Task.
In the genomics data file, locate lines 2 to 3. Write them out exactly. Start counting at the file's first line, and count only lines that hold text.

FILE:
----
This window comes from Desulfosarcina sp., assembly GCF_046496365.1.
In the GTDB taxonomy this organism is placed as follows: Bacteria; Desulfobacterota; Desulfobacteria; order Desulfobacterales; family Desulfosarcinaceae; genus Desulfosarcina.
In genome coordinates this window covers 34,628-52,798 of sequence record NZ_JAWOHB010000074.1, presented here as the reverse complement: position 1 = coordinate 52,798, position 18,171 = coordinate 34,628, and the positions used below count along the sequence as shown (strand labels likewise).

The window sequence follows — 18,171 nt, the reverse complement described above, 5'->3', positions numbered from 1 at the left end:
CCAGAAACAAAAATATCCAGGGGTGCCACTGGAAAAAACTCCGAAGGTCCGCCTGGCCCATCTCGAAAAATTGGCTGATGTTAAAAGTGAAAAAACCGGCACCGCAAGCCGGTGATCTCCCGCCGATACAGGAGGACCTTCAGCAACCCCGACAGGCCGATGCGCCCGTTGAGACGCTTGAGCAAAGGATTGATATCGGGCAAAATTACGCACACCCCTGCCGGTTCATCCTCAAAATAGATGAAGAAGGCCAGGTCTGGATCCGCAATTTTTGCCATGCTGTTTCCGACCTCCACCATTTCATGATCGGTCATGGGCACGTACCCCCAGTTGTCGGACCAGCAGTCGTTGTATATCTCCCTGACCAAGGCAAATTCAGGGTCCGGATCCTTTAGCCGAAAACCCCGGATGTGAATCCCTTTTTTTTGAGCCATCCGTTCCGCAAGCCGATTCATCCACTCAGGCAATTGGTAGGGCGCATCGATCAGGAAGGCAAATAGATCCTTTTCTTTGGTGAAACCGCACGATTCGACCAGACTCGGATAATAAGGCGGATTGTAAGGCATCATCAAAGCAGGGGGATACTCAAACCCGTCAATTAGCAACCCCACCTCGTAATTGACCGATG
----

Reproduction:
In the GTDB taxonomy this organism is placed as follows: Bacteria; Desulfobacterota; Desulfobacteria; order Desulfobacterales; family Desulfosarcinaceae; genus Desulfosarcina.
In genome coordinates this window covers 34,628-52,798 of sequence record NZ_JAWOHB010000074.1, presented here as the reverse complement: position 1 = coordinate 52,798, position 18,171 = coordinate 34,628, and the positions used below count along the sequence as shown (strand labels likewise).